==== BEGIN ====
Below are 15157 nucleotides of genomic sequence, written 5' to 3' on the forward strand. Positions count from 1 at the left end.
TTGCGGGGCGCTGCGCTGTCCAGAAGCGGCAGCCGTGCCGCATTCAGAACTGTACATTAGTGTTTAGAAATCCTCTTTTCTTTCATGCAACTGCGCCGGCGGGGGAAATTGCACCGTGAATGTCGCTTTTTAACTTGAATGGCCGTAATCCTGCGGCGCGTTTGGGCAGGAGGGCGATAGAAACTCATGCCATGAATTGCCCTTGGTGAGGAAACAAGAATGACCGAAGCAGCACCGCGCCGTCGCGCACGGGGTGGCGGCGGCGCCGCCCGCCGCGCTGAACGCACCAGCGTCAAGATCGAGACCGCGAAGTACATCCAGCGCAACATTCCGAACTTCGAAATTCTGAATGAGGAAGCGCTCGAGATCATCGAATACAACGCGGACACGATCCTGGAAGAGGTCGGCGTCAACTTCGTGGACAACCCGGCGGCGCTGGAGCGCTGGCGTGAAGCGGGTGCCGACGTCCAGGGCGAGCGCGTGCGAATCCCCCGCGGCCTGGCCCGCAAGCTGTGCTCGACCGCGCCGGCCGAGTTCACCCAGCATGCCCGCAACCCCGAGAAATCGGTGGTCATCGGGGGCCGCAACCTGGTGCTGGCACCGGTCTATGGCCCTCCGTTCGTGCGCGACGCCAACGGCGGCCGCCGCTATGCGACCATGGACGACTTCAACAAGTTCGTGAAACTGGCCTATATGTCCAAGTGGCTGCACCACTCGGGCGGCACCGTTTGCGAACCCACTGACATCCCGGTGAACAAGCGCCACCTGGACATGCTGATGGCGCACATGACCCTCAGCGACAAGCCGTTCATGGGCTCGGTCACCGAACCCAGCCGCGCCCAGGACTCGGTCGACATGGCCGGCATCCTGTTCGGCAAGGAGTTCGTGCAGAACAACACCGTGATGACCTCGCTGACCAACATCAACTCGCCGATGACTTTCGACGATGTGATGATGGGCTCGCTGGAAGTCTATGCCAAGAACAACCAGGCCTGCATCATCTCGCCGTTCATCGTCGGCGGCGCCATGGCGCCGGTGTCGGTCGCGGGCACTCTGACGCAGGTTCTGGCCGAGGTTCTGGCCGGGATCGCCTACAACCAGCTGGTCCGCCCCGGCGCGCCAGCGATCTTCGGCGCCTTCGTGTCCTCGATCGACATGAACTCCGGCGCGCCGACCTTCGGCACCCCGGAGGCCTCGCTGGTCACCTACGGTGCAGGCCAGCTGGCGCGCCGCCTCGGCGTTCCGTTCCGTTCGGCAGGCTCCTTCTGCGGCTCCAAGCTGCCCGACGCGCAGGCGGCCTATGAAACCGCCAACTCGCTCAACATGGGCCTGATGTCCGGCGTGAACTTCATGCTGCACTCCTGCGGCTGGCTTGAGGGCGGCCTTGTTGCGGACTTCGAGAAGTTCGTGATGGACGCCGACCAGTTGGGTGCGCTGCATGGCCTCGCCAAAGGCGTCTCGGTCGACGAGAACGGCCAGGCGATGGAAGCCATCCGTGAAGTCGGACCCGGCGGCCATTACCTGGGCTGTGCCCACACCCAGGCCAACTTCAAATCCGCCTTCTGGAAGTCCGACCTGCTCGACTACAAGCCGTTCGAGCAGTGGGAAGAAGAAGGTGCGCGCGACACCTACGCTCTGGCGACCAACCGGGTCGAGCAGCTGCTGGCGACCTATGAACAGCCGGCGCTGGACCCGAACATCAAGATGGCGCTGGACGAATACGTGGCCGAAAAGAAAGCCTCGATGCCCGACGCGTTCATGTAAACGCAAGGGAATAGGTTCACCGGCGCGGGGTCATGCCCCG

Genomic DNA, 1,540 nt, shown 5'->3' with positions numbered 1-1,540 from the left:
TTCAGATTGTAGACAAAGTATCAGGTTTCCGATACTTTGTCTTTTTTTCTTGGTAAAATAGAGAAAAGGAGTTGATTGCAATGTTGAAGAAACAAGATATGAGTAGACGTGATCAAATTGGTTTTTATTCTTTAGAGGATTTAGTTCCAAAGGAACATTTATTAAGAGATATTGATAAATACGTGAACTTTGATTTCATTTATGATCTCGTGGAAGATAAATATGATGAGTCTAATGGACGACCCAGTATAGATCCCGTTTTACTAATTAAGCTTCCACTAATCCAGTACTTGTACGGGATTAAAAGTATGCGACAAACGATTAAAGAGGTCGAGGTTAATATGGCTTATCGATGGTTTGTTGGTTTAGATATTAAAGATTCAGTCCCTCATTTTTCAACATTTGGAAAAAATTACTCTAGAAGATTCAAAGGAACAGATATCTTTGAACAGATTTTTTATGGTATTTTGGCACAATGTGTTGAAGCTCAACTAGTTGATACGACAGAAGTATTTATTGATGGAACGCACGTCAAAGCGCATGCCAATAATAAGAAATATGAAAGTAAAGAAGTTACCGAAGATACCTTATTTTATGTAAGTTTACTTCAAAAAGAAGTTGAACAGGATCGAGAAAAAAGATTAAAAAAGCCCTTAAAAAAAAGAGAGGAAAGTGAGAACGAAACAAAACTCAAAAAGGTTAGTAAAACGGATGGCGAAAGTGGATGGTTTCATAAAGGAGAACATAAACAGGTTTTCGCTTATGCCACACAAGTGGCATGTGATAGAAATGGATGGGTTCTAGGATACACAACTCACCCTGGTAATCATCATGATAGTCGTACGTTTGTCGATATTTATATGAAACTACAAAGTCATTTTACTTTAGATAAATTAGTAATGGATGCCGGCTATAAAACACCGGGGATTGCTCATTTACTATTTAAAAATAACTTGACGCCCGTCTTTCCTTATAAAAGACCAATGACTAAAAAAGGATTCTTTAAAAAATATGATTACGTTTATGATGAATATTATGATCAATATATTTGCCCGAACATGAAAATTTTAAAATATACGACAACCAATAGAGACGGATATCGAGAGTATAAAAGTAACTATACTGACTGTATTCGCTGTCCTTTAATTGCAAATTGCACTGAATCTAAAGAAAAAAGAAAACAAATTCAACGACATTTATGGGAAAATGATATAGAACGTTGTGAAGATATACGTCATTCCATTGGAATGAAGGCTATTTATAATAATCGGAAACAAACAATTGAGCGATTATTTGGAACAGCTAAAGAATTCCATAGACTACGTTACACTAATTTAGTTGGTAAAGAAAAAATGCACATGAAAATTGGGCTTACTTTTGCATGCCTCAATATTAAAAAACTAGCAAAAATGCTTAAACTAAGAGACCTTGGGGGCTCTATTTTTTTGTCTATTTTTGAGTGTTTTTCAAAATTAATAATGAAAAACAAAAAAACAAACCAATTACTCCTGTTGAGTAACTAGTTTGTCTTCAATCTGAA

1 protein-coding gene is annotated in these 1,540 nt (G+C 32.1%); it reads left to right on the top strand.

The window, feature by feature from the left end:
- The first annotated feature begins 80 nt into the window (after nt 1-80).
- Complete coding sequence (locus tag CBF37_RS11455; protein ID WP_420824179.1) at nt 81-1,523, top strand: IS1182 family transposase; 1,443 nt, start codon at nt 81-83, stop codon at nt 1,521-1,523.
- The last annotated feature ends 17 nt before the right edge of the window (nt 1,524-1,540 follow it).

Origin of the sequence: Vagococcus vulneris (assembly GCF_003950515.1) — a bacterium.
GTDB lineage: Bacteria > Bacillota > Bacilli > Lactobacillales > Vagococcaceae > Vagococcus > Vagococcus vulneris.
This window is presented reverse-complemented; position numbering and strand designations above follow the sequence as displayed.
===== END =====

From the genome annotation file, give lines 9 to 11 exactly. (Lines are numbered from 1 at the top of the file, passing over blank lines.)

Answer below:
- The last annotated feature ends 17 nt before the right edge of the window (nt 1,524-1,540 follow it).

Origin of the sequence: Vagococcus vulneris (assembly GCF_003950515.1) — a bacterium.
GTDB lineage: Bacteria > Bacillota > Bacilli > Lactobacillales > Vagococcaceae > Vagococcus > Vagococcus vulneris.